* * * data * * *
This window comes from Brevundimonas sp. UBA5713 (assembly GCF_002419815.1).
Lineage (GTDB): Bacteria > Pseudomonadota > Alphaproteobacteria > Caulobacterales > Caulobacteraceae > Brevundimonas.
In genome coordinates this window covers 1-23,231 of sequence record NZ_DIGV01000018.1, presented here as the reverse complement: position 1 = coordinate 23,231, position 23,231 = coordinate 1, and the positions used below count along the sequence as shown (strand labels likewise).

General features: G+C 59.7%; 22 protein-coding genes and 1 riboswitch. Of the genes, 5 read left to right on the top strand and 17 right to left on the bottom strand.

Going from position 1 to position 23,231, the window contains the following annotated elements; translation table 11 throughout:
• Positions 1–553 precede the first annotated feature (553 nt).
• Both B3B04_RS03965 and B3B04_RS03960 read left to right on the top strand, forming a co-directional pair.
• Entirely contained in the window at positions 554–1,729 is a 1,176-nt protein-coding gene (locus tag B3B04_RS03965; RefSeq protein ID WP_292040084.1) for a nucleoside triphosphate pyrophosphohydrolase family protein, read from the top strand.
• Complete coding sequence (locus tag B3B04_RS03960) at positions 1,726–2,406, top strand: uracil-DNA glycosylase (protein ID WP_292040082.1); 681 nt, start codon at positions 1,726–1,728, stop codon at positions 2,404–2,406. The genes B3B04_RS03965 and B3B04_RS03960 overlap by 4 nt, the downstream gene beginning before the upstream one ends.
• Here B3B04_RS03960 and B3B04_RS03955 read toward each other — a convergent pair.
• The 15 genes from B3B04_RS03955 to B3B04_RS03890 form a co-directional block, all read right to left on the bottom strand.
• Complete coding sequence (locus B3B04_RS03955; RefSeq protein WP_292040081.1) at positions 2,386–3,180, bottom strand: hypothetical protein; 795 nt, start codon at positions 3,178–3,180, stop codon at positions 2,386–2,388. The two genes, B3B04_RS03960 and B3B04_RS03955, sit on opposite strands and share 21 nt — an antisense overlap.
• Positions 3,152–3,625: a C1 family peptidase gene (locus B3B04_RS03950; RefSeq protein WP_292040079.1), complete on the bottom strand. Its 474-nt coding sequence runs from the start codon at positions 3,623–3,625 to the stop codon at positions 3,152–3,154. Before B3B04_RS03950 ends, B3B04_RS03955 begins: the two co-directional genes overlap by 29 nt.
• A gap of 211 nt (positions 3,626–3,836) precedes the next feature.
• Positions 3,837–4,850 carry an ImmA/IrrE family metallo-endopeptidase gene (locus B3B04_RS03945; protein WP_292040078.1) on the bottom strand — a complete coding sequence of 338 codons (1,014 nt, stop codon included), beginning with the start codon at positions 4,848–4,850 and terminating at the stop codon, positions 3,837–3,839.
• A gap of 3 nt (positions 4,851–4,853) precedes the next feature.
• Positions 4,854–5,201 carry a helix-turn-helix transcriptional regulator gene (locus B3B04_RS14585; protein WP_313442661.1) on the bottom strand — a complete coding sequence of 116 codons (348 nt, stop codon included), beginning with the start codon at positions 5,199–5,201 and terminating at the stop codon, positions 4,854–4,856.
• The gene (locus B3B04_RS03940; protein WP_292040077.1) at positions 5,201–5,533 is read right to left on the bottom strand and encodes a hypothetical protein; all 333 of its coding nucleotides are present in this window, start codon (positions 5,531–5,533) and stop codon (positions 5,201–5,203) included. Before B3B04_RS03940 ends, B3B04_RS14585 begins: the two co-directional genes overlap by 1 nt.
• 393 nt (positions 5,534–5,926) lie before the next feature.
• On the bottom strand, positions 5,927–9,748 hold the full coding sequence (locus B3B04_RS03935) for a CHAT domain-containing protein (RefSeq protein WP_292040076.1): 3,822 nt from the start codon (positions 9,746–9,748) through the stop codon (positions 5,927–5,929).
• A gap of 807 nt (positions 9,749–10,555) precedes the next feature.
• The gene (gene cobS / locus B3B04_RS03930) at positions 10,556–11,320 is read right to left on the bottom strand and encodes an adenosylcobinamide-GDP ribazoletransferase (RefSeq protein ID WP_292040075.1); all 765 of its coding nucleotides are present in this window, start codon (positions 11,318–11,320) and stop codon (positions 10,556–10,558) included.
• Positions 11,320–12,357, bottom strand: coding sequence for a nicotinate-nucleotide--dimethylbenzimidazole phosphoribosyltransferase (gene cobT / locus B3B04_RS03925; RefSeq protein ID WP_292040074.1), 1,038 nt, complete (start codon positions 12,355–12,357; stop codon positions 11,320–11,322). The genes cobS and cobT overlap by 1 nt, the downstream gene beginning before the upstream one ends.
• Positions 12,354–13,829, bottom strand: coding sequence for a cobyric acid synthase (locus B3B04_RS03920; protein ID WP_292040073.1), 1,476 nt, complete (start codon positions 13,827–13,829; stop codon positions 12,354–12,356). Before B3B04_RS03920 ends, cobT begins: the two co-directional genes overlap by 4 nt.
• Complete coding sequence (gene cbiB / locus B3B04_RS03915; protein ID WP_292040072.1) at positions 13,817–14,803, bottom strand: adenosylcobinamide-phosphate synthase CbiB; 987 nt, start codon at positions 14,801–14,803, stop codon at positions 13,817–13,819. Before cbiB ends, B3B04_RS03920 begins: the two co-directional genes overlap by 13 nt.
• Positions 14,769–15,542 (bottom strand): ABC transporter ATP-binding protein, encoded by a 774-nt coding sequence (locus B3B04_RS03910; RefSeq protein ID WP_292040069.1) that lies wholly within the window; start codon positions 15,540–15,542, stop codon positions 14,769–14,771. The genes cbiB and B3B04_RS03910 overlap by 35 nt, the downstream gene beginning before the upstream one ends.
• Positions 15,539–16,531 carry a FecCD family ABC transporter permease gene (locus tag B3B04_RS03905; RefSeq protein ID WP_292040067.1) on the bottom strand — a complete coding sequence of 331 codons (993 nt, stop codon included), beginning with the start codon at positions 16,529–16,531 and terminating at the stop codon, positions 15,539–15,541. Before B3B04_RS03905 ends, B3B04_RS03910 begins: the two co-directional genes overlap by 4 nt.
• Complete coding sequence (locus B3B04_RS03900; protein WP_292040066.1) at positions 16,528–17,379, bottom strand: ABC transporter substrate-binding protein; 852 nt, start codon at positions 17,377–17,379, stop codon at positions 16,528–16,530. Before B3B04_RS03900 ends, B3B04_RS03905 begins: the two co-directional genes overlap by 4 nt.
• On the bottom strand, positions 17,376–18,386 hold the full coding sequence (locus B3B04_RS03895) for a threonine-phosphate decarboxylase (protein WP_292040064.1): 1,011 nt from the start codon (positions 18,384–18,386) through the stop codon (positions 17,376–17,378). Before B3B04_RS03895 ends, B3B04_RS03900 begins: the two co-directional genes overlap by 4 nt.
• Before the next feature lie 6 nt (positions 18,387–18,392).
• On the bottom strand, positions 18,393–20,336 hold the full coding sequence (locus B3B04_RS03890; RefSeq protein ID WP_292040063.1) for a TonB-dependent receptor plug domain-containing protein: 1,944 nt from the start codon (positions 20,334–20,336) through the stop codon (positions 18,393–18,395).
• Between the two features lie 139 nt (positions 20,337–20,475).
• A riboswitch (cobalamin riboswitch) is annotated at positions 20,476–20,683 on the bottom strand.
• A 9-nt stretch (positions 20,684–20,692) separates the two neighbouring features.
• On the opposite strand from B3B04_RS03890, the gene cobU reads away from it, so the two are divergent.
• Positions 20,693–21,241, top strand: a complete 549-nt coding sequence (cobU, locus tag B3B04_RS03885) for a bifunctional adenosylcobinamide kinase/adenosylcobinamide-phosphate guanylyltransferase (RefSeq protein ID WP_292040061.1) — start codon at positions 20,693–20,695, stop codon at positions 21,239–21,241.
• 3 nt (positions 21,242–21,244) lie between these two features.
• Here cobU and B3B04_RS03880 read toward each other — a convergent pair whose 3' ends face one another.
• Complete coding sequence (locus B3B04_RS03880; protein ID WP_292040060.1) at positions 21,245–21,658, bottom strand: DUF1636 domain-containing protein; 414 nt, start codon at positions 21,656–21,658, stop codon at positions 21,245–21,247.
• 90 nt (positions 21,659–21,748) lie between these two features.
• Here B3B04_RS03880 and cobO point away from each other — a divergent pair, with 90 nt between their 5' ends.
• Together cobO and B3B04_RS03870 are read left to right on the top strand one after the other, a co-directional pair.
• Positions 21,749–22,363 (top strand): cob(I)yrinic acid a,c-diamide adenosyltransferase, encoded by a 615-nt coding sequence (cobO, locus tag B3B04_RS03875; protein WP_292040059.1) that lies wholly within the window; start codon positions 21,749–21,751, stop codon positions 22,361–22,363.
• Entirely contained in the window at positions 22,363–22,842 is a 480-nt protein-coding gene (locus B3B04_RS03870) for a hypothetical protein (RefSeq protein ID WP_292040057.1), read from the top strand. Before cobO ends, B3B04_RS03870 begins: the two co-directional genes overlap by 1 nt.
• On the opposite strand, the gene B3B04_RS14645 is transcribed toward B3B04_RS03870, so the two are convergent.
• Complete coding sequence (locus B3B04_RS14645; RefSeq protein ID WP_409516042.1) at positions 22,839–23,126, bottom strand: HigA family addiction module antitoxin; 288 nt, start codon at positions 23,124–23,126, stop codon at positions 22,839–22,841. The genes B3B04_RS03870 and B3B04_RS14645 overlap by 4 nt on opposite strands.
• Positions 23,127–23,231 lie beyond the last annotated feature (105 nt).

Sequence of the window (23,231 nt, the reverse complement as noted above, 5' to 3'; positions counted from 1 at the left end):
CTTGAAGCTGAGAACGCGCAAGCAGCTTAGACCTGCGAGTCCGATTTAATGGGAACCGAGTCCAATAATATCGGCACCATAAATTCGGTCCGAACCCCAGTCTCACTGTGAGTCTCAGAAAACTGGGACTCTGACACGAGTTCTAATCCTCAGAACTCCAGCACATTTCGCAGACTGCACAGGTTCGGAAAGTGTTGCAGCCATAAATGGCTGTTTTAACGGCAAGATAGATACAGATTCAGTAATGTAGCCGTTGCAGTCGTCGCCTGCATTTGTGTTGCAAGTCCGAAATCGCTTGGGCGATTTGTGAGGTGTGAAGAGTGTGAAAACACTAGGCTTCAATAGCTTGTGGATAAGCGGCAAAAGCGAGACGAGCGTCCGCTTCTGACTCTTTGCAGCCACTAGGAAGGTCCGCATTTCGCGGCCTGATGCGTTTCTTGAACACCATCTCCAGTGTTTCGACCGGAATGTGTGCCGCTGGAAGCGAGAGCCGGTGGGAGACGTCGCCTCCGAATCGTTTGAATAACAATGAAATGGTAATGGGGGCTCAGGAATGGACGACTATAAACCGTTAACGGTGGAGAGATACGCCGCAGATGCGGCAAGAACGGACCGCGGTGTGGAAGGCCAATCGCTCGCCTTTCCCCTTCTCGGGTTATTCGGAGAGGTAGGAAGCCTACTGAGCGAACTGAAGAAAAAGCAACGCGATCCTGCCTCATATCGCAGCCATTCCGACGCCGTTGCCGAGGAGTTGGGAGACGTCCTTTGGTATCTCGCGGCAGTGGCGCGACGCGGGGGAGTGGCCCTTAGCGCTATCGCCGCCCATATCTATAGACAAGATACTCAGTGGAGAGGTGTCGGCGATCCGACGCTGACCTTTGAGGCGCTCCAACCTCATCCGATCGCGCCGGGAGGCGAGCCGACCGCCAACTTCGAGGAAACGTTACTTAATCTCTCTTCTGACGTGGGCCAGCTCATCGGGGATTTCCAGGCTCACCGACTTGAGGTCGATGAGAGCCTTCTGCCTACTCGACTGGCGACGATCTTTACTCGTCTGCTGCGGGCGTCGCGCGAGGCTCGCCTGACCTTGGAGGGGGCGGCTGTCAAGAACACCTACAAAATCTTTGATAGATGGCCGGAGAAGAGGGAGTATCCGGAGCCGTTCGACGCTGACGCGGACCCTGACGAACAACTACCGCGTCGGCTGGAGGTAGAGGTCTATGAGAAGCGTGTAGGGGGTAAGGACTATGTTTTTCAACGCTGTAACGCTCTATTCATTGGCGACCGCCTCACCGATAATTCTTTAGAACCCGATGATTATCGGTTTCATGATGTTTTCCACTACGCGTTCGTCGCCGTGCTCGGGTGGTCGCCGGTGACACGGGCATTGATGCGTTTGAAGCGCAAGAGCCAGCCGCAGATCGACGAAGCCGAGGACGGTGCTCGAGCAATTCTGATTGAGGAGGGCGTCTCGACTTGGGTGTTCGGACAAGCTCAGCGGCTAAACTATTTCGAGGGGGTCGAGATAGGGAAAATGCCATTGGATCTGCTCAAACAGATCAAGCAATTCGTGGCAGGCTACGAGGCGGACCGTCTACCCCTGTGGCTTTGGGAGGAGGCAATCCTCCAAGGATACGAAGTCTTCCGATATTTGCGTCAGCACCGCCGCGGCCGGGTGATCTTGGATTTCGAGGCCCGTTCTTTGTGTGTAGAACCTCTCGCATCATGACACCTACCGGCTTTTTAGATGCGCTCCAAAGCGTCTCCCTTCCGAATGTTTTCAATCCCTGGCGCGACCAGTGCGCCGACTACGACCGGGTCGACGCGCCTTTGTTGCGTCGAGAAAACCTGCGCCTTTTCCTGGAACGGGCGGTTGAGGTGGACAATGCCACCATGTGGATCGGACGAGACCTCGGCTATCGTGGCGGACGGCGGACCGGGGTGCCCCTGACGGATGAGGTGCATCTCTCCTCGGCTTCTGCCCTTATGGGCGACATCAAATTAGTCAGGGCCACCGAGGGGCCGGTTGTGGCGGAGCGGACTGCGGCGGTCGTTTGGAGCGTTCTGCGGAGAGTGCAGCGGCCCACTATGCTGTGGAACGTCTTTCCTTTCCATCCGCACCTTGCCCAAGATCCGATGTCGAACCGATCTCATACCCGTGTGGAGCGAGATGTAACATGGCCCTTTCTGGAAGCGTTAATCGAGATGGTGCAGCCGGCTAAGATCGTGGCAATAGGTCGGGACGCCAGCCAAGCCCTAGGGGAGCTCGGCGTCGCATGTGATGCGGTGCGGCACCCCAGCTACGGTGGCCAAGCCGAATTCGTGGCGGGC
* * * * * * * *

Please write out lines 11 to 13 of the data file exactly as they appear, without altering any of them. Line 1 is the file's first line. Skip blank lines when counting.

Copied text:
• The 15 genes from B3B04_RS03955 to B3B04_RS03890 form a co-directional block, all read right to left on the bottom strand.
• Complete coding sequence (locus B3B04_RS03955; RefSeq protein WP_292040081.1) at positions 2,386–3,180, bottom strand: hypothetical protein; 795 nt, start codon at positions 3,178–3,180, stop codon at positions 2,386–2,388. The two genes, B3B04_RS03960 and B3B04_RS03955, sit on opposite strands and share 21 nt — an antisense overlap.
• Positions 3,152–3,625: a C1 family peptidase gene (locus B3B04_RS03950; RefSeq protein WP_292040079.1), complete on the bottom strand. Its 474-nt coding sequence runs from the start codon at positions 3,623–3,625 to the stop codon at positions 3,152–3,154. Before B3B04_RS03950 ends, B3B04_RS03955 begins: the two co-directional genes overlap by 29 nt.